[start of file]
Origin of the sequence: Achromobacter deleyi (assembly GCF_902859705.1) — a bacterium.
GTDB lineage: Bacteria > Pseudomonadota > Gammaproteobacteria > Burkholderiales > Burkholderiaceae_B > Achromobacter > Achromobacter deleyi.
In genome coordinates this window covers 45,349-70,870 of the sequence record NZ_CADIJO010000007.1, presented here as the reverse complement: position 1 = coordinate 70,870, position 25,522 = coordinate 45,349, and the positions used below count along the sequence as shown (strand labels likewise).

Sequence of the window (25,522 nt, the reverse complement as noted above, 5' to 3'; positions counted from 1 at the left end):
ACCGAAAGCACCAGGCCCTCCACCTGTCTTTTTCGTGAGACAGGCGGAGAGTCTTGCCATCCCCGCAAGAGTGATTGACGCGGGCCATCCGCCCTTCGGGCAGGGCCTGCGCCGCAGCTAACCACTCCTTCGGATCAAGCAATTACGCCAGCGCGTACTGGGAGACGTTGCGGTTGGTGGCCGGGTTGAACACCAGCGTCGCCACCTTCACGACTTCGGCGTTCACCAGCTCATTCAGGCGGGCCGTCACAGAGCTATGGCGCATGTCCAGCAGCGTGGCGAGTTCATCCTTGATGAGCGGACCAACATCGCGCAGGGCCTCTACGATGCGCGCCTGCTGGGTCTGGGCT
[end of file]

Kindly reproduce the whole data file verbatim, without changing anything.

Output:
Origin of the sequence: Achromobacter deleyi (assembly GCF_902859705.1) — a bacterium.
GTDB lineage: Bacteria > Pseudomonadota > Gammaproteobacteria > Burkholderiales > Burkholderiaceae_B > Achromobacter > Achromobacter deleyi.
In genome coordinates this window covers 45,349-70,870 of the sequence record NZ_CADIJO010000007.1, presented here as the reverse complement: position 1 = coordinate 70,870, position 25,522 = coordinate 45,349, and the positions used below count along the sequence as shown (strand labels likewise).

Sequence of the window (25,522 nt, the reverse complement as noted above, 5' to 3'; positions counted from 1 at the left end):
ACCGAAAGCACCAGGCCCTCCACCTGTCTTTTTCGTGAGACAGGCGGAGAGTCTTGCCATCCCCGCAAGAGTGATTGACGCGGGCCATCCGCCCTTCGGGCAGGGCCTGCGCCGCAGCTAACCACTCCTTCGGATCAAGCAATTACGCCAGCGCGTACTGGGAGACGTTGCGGTTGGTGGCCGGGTTGAACACCAGCGTCGCCACCTTCACGACTTCGGCGTTCACCAGCTCATTCAGGCGGGCCGTCACAGAGCTATGGCGCATGTCCAGCAGCGTGGCGAGTTCATCCTTGATGAGCGGACCAACATCGCGCAGGGCCTCTACGATGCGCGCCTGCTGGGTCTGGGCT